Baba are usually soaked in a rum syrup, and traditionally served at Christmastime, but let's break with tradition and make a summery version substituting Limoncello for the rum.
These small booze-soaked sponge cakes are leavened with yeast, they are very light and airy, similar to Savarin. The bright citrus flavour of the Limoncello is fantastic paired with fresh raspberries and whipped cream.
This was my first time making Baba, and I found the dough a lot softer and much easier to work with than Savarin. I actually mixed it by hand without any difficulty. I used this recipe (with a couple of minor adjustments) and followed this instructional video, and yes, it was as easy as it looks.
For the limoncello syrup you'll need:
- 1 1/2 cups water
- 1 cup sugar
- juice of one lemon
- 1 cup limoncello
In a small saucepan over high heat, bring the water, sugar, and lemon juice to the boil. Cook, stirring constantly until the sugar is completely dissolved. Remove from the heat and add the Limoncello, and set the syrup aside to cool.
For six small Baba you will need:
- 3 large eggs
- 1 tablespoon honey
- pinch of salt
- 1 1/2 teaspoons dried yeast
- 1 cup flour (sifted)
- 1/3 cup melted butter (at room temperature)
Mix together the eggs, honey, and salt in a large bowl. Add the yeast, and stir to incorporate. Next, add the flour, stir it in a little bit at a time to ensure a smooth dough. Stir in the melted butter, and beat by hand until silky and perfectly smooth (no lumps). Use a piping bag (or plastic baggie with it's corner snipped) to divide the dough between six individual greased cake pans. The pans should be about halfway full before rising. I'm using mini ring molds, about 4 inches in diameter, but any small cake pan would work (even muffin tins could be used). Cover the cakes loosely with a floured tea towel, and let rise for an hour (or until doubled in size). Bake in a preheated 350F oven for 10-12 minutes, until golden and firm to the touch. Remove the Baba from the oven and invert the cake pans onto a wire cooling rack. Let the cakes cool for about 10 minutes before soaking with the limoncello syrup. You can either dunk the Baba into the Limoncello syrup, or pour the syrup over the Baba to soak the little cakes. I find it easiest to place my cooling rack over a shallow pan to catch the drips, and gradually pour the syrup over the cakes, letting them soak it up slowly. The Baba will absorb a shocking amount of the liquid, and swell up with Limoncello yumminess.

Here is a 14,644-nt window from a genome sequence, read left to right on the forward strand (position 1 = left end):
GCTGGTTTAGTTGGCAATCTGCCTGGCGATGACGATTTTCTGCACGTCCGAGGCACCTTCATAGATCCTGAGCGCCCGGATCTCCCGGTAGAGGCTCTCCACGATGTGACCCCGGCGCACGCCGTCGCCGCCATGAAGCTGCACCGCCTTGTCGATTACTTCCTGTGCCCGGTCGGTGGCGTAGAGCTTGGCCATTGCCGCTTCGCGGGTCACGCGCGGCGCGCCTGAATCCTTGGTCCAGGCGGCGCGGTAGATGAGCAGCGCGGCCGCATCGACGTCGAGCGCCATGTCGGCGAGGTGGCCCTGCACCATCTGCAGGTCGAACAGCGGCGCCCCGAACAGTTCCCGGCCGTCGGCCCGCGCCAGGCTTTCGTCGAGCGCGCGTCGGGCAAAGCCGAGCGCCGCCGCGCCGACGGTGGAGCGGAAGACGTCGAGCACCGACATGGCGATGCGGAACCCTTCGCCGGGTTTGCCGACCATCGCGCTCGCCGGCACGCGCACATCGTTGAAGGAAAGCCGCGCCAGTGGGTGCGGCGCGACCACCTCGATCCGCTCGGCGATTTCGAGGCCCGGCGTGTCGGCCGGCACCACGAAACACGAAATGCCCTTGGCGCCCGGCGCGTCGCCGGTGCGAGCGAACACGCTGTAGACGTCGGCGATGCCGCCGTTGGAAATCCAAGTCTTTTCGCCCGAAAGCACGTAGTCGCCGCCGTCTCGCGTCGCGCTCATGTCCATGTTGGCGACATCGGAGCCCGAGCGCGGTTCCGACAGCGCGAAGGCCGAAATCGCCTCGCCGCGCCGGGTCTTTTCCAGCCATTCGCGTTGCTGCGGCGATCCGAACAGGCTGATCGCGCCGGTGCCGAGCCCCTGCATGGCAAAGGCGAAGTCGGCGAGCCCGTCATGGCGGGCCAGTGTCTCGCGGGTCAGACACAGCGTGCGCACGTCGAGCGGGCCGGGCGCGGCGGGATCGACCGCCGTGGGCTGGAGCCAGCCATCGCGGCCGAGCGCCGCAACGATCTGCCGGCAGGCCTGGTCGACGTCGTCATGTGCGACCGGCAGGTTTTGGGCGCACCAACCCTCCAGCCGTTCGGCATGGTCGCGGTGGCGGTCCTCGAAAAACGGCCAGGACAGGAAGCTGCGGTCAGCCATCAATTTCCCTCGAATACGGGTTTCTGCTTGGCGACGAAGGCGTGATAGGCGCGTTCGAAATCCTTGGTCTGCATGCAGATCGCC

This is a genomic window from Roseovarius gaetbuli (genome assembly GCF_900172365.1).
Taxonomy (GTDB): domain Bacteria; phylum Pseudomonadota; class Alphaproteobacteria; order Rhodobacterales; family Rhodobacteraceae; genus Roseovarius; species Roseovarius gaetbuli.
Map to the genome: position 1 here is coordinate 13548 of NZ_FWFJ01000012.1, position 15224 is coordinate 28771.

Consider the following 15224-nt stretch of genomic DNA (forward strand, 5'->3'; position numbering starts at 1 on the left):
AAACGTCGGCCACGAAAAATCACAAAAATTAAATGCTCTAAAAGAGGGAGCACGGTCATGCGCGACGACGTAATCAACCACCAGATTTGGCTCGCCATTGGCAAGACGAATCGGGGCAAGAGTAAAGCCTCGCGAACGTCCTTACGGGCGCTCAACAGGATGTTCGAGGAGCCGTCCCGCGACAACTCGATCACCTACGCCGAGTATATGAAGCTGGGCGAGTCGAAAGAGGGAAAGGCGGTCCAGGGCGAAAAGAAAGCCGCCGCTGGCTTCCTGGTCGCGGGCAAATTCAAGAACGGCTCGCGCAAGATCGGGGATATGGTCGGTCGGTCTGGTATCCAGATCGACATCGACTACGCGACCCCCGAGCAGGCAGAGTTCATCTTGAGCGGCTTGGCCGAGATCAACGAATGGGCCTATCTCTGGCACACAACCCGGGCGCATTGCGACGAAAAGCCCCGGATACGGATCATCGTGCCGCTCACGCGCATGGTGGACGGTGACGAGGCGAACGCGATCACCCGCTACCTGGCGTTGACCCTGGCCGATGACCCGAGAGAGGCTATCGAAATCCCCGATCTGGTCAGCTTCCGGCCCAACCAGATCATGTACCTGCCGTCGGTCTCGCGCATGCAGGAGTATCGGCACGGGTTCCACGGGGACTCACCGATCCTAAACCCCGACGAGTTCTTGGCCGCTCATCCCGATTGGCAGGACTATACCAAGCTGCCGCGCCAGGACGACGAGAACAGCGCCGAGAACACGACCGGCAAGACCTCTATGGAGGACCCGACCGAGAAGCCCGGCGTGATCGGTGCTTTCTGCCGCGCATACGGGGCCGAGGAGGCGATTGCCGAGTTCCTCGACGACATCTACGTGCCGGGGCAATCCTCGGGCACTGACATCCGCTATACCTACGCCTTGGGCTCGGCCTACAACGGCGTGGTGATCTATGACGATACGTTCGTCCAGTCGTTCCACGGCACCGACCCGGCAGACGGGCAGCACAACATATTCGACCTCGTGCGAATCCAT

To serve, simply add a few fresh berries and pass the whipped cream.